5. Aeron Greyjoy
The scion of the family of pirate-lords who rule the Iron Islands. “Damphair” (so named for his devotion to the Drowned God) has a strong following of pious Ironborn, which makes him an important powerbroker in the struggle for his late father’s Seastone Chair. This religion seems inspired (in a bizarre way) by real-world Christianity. Christian baptism is believed to wash away sin and allow a person to be metaphorically reborn into a life of Christ. For the Drowned Men, this rebirth is more literal: devotees are held under water until they stop breathing, at which time they are (usually) revived by Aeron. This ritual forms the basis of the Ironborn war cry, “What is dead shall never die.”
Priestess of R’hllor. Different religions vie for the souls in the Seven Kingdoms. While the majority worship “The Seven” and respectfully acknowledge the worship of the Old Gods still held by the northerners, Melisandre is committed to a militant monotheism. As if to remove all doubt as to the Red God’s power, she wields impressive powers of prophecy, as well as darker magic. She is the power behind the throne of Stannis Baratheon. In one of the saga’s creepiest moments, she gives birth to a shadow monster that assassinates Stannis’ brother. Is she a prophet of the true faith or a diabolical witch? That question remains unanswered.
3. Sandor Clegane
The Hound of the King, a job consisting of murder, mayhem and other duties as assigned. In title-obsessed Westeros, the Hound is one of the few not grubbing for a knighthood, even though his close connection to Joffrey means a “Ser” is his for the asking. At first, he appears as nothing but a bloodthirsty brute, killing the son of a butcher for the crime of witnessing Joffrey’s embarrassment. Like so many of the saga’s characters, though, he grows more complex with time. We learn he is afraid of fire, after his older brother, The Mountain that Rides, burned half his face off in childhood. He shows remarkable kindness to the Stark girls, even as he supports the Lannisters in their schemes against Ned and Robb. A man ruled by a moral code all his own, the Hound is one of Martin’s most compelling characters.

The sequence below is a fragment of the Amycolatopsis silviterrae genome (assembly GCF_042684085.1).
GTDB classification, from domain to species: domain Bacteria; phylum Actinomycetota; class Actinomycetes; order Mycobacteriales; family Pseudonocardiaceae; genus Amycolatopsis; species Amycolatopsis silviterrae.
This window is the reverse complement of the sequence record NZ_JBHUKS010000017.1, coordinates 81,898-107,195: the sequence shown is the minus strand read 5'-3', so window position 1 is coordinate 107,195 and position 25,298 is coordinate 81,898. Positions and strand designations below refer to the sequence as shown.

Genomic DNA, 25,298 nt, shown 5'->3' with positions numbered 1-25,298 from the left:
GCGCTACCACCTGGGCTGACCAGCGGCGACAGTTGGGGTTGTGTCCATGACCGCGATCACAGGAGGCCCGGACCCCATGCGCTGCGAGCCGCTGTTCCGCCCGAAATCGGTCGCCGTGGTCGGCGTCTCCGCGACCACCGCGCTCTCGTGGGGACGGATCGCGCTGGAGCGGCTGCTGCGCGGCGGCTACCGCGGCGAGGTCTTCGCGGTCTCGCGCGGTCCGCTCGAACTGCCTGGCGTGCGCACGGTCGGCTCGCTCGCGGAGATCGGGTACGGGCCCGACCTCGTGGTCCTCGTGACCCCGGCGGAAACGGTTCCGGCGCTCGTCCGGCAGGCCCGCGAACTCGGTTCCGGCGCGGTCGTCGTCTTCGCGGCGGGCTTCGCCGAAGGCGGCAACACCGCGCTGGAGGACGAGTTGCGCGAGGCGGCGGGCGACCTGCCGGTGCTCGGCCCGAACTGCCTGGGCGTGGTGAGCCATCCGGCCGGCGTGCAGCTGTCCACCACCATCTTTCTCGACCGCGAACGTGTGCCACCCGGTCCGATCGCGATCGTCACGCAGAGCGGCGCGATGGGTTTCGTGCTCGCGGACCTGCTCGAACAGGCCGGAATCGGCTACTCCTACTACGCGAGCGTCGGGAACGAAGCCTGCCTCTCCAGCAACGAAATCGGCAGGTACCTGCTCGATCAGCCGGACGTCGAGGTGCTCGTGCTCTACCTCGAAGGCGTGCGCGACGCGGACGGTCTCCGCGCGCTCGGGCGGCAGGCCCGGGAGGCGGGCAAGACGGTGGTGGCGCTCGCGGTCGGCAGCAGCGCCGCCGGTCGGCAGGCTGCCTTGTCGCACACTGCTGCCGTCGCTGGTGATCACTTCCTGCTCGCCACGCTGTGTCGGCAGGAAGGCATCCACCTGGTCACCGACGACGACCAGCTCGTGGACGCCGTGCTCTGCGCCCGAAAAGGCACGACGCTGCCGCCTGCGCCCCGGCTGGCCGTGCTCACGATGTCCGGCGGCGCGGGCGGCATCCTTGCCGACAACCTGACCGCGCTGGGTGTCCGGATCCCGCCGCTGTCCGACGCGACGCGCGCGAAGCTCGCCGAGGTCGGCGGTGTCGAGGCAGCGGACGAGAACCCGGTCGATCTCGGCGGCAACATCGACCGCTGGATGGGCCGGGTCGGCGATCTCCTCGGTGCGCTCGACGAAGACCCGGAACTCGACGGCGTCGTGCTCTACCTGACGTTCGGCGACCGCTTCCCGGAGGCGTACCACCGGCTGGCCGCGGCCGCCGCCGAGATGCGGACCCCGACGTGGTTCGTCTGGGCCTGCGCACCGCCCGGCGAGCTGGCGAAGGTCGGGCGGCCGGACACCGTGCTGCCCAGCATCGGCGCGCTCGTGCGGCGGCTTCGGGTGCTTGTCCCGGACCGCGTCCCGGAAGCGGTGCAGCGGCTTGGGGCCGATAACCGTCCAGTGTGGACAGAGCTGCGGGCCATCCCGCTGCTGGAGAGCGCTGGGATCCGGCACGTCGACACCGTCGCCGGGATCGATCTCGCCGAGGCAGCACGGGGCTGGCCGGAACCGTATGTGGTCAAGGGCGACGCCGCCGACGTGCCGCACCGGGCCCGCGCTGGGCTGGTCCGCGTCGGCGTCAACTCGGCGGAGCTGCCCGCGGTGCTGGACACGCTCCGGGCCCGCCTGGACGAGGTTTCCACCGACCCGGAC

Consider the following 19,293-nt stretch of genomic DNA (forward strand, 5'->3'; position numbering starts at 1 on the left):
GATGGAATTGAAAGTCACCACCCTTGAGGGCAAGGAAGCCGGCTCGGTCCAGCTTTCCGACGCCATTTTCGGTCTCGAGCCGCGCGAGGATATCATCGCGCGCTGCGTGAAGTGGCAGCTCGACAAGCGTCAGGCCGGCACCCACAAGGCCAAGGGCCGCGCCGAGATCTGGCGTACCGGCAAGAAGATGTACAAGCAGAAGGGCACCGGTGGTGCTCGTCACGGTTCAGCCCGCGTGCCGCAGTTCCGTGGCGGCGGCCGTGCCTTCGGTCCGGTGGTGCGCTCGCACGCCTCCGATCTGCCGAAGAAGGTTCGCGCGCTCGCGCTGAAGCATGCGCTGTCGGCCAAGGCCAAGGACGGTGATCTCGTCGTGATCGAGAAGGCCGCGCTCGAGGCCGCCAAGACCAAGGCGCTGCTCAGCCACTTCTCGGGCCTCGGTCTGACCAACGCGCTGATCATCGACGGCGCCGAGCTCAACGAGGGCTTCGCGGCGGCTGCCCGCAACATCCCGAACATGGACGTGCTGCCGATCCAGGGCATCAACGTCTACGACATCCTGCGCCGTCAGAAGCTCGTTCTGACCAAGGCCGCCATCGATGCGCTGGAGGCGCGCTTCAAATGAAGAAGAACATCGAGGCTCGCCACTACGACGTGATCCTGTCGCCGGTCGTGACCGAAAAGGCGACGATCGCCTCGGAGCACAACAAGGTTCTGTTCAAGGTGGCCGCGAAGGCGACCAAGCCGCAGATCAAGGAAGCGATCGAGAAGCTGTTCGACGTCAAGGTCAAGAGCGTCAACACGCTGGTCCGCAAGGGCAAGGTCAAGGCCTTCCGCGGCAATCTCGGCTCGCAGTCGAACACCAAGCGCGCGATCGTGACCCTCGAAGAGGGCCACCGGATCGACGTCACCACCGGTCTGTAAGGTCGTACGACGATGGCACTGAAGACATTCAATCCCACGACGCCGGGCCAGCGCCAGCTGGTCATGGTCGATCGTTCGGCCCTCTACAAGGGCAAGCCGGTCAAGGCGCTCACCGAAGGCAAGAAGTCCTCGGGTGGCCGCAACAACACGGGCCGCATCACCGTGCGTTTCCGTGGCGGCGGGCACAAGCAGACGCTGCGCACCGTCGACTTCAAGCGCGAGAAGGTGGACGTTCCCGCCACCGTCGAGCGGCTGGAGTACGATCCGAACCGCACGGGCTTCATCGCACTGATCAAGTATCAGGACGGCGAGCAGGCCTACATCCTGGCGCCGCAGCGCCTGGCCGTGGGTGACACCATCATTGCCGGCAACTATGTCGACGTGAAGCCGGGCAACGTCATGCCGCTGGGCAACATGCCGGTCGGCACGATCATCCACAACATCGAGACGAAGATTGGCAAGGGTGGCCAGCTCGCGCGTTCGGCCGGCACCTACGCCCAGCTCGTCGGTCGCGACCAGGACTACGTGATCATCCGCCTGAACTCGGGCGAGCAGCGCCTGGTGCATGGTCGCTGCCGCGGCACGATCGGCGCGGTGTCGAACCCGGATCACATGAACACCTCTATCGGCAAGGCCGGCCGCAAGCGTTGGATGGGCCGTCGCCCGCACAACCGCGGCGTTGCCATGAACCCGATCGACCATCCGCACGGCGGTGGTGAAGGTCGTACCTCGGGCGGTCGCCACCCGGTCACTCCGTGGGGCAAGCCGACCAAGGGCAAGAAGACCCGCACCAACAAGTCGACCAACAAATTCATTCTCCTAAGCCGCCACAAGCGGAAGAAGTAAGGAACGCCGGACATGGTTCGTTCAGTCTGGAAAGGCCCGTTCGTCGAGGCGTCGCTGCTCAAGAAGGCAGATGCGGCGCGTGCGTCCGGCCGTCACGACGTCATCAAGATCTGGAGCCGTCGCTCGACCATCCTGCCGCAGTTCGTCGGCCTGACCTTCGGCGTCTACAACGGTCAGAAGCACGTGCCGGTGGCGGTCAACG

2. Brienne of Tarth
The antithesis of the damsel in distress. Mockingly called “Brienne the Beauty,” the Maid of Tarth is ungainly, unattractive and unfeminine. Instead of pursuing a miserable life as an ill-suited court lady, Brienne donned a suit of armor and threw herself into the War of Five Kings. She was in love with the handsome and charming (and, in the TV version at least, gay) Renly Baratheon. She won a great melee, even defeating the mighty Knight of Flowers, and claimed as her prize the right to serve on Renly’s Rainbow Guard. Westeros is a land of intrigue, betrayal and shifting alliances, but Brienne always maintains her honor, making her perhaps the only “true knight” in the saga. When her unlikely companion Jaime Lannister gives her a sword, he appropriately names it “Oathkeeper.”
The quintessential sellsword (and props to Martin for coining such a cool synonym for “mercenary”). He acts only in self-interest and never hesitates to exploit an advantage. His essential nature is on display when he accompanies Tyrion and Catelyn to the Aerie. After initially helping Catelyn take Tyrion into custody, he turns around and serves as Tyrion’s champion in the trial by combat. Bronn continually backs away during the fight, prompting jeers from the onlookers. Once his opponent, a heavily-armored knight, tires, Bronn moves in for the kill. In the TV version, Lysa Arryn then declares, “You don’t fight with honor.” Bronn looks to the Moon Door through which his opponent’s corpse just fell and says, “No. He did.”
Tell us in the Comments section below: Who are YOUR favorite supporting characters in GoT?